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Publication numberUS7763062 B2
Publication typeGrant
Application numberUS 10/348,575
Publication dateJul 27, 2010
Filing dateJan 21, 2003
Priority dateJan 21, 2003
Fee statusLapsed
Also published asCA2514853A1, CA2514853C, DE60331106D1, EP1587445A1, EP1587445B1, US20040143316, WO2004066877A1
Publication number10348575, 348575, US 7763062 B2, US 7763062B2, US-B2-7763062, US7763062 B2, US7763062B2
InventorsJohn Spiridigliozzi, Kristian DiMatteo, Robert C. Thistle
Original AssigneeBoston Scientific Scimed, Inc.
Export CitationBiBTeX, EndNote, RefMan
External Links: USPTO, USPTO Assignment, Espacenet
Method and system for delivering and implanting a graft
US 7763062 B2
Abstract
A method and apparatus of treating an abdominal aortic aneurysm in a patient includes the steps of providing a deployable tubular graft of length to extend across the aneurysm. The graft is inserted endovascularly through an artery communicating with the aorta to a site within the aorta whereby an insertion end of the graft is positioned adjacent a non-dilated region of the aorta. The graft is deployed such that the insertion end of the graft is placed against an interior wall of the non-dilated region of the aorta. The graft is held from within the graft against the interior walls of the aorta and while being held, sutures are introduced laparoscopically through a wall of the aorta to the exterior of the graft whereby the graft is sutured to the inner walls of the aorta and the graft.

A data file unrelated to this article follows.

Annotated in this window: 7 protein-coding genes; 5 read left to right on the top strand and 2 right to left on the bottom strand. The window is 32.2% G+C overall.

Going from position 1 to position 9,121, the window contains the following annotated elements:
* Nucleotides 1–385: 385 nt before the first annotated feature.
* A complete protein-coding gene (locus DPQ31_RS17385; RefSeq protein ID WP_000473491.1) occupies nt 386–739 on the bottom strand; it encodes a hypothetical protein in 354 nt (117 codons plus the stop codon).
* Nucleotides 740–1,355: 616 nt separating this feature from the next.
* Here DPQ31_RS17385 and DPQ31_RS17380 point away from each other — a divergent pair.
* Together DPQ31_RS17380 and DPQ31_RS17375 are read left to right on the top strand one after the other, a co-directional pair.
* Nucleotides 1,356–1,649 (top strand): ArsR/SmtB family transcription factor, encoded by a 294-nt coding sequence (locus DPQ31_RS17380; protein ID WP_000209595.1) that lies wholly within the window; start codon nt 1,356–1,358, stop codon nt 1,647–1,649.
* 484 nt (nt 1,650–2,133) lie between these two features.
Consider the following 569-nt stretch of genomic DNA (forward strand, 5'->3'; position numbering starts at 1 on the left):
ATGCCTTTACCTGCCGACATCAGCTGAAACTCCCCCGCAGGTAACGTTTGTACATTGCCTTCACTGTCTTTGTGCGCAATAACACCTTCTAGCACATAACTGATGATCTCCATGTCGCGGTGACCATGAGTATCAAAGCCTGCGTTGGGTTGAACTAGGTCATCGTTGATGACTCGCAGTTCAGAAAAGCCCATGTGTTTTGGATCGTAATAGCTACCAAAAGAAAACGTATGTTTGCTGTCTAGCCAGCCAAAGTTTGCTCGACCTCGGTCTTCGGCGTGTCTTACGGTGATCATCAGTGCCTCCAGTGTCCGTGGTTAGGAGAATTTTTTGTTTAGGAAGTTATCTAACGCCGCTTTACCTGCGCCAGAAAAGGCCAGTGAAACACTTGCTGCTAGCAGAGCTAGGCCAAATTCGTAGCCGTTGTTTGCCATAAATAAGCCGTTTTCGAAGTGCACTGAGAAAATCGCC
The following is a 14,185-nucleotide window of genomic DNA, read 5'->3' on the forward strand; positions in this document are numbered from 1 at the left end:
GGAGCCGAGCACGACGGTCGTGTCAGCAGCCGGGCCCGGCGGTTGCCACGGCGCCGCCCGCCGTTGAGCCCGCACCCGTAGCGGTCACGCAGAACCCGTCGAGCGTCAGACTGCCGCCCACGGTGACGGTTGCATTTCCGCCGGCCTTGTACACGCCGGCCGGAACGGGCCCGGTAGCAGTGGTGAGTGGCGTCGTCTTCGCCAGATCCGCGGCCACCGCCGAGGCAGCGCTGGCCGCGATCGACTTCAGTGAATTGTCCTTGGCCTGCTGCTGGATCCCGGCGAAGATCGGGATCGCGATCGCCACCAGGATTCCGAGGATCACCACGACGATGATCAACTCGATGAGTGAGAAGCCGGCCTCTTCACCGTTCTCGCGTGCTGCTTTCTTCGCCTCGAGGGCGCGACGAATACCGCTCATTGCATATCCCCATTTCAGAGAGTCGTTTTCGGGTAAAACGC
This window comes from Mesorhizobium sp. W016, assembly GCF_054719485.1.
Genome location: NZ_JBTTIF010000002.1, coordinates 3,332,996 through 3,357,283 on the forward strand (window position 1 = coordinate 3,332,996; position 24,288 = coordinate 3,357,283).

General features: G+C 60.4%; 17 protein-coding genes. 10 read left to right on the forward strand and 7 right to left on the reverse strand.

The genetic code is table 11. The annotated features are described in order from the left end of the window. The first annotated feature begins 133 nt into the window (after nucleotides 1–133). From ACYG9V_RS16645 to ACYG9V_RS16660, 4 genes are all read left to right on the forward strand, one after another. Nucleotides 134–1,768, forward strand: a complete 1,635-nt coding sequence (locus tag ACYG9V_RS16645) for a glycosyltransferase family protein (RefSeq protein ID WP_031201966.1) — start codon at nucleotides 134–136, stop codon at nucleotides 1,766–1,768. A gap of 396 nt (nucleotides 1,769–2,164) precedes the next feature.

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Claims(14)
1. A method of implanting a graft in a body vessel, comprising the steps of:
inserting a single-insertion graft delivery system within a body vessel to deliver said graft to a site adjacent a wall of such body vessel, said graft having an inside lumen, said single-insertion graft delivery system comprising a plurality of radially expandable longitudinally extending tensioners disposed interiorly within said inside lumen of said graft; a removable outer sheath disposed exteriorly of said graft to maintain said graft in a non-deployed condition until delivered to said site, and a nose cone on the distal end of said delivery system, wherein the distal end of said tensioners are affixed internally of said nose cone, and wherein the distal end of said outer sheath is releasably attached to said nose cone by friction; then
temporarily holding said graft from within said graft against said wall of said body vessel solely via said tensioners;
while holding said graft without expansion of the body vessel, attaching said graft to said wall of said body vessel from outside said graft by suturing said graft to said wall laparoscopically,